7 | I Timothy 4:12

Let no man despise thy youth; but be thou an example of the believers, in word, in conversation, in charity, in spirit, in faith, in purity.


Don’t let anyone look down on you for being young. Instead, make your speech, behavior, love, faith, and purity an example for other believers.

—GOD’S WORD Translation

Timothy’s age isn’t known, but the admonition about his youthfulness is clear. To follow the Christian example of living, irrespective of age, is to replace reverence for elders as the sole source of wisdom.

charity: kindness; generosity

8 | Romans 6:14

For sin shall not have dominion over you: for ye are not under the law, but under grace.


Sin is no longer your master, for you no longer live under the requirements of the law. Instead, you live under the freedom of God’s grace. 

—New Living Translation

9 | Genesis 39:1, 2, 6–10

Joseph was brought down to Egypt; and Potiphar, an officer of Pharaoh, captain of the guard, an Egyptian, bought him of the hands of the Ishmeelites, which had brought him down thither. And the Lord was with Joseph, and he was a prosperous man; . . . And Joseph was a goodly person, and well favoured. And it came to pass after these things, that his master’s wife cast her eyes upon Joseph; and she said, Lie with me. But he refused, and said unto his master’s wife, Behold, my master wotteth not what is with me in the house, and he hath committed all that he hath to my hand; there is none greater in this house than I; neither hath he kept back any thing from me but thee, because thou art his wife: how then can I do this great wickedness, and sin against God? And it came to pass, as she spake to Joseph day by day, that he hearkened not unto her, to lie by her, or to be with her.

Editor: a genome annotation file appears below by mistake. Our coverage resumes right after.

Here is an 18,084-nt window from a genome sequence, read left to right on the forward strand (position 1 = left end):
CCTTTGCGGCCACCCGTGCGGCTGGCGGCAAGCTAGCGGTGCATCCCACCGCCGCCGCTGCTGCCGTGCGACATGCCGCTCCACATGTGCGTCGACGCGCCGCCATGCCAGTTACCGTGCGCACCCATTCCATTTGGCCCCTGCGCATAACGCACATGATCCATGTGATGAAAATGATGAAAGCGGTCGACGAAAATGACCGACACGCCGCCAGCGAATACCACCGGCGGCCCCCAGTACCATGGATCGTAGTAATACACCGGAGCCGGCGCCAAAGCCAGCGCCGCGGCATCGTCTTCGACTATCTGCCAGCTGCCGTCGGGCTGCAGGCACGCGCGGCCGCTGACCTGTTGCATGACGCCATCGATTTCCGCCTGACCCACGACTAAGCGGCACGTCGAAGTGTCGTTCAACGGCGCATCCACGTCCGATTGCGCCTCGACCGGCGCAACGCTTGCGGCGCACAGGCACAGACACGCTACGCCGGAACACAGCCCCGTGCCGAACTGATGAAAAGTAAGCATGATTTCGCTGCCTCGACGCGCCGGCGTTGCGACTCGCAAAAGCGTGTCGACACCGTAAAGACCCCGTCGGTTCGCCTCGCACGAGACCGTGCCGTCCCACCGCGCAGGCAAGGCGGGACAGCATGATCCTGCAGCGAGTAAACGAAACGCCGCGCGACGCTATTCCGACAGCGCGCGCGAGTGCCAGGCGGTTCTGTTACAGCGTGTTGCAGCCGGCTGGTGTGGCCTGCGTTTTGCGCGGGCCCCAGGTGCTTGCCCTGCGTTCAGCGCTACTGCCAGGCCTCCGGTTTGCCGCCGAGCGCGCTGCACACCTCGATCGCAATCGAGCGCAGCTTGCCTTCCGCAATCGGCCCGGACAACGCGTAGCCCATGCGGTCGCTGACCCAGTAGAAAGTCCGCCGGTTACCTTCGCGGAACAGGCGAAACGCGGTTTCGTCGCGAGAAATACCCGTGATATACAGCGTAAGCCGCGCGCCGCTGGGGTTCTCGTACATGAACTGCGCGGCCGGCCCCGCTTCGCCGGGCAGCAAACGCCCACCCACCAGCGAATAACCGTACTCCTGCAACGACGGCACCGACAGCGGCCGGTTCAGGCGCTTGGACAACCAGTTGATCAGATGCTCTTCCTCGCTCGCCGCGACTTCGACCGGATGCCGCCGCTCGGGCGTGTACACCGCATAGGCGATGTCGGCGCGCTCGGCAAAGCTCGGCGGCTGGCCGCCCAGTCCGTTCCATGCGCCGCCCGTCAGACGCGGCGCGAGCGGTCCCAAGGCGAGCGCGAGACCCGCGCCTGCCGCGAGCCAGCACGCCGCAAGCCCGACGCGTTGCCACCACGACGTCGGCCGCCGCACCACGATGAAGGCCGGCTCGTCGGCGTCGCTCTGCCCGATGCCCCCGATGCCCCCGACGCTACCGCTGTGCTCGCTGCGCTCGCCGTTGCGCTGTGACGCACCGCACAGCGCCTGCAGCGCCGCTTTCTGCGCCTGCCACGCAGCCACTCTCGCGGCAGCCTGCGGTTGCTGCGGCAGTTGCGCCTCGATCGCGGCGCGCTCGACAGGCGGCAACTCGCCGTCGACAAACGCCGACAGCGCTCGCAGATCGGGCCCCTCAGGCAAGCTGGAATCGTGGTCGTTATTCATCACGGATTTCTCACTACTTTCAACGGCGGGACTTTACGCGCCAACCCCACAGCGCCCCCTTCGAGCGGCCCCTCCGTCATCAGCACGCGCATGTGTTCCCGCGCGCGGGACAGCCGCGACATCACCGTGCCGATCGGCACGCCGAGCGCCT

Seen by some as simply a morality tale, this episode in Joseph’s Egyptian captivity reveals a deeper theme: unwavering commitment to God. The rest of the story—Joseph’s journey to a position of power, with the ability to help many nations—shows the far-reaching outcome of this commitment. 

“Who Joseph is and what Joseph does make a difference to God’s work in the world,” a Bible authority remarks. “In turn, God’s work in Joseph enables him to mature and develop in ways that would not otherwise be possible.”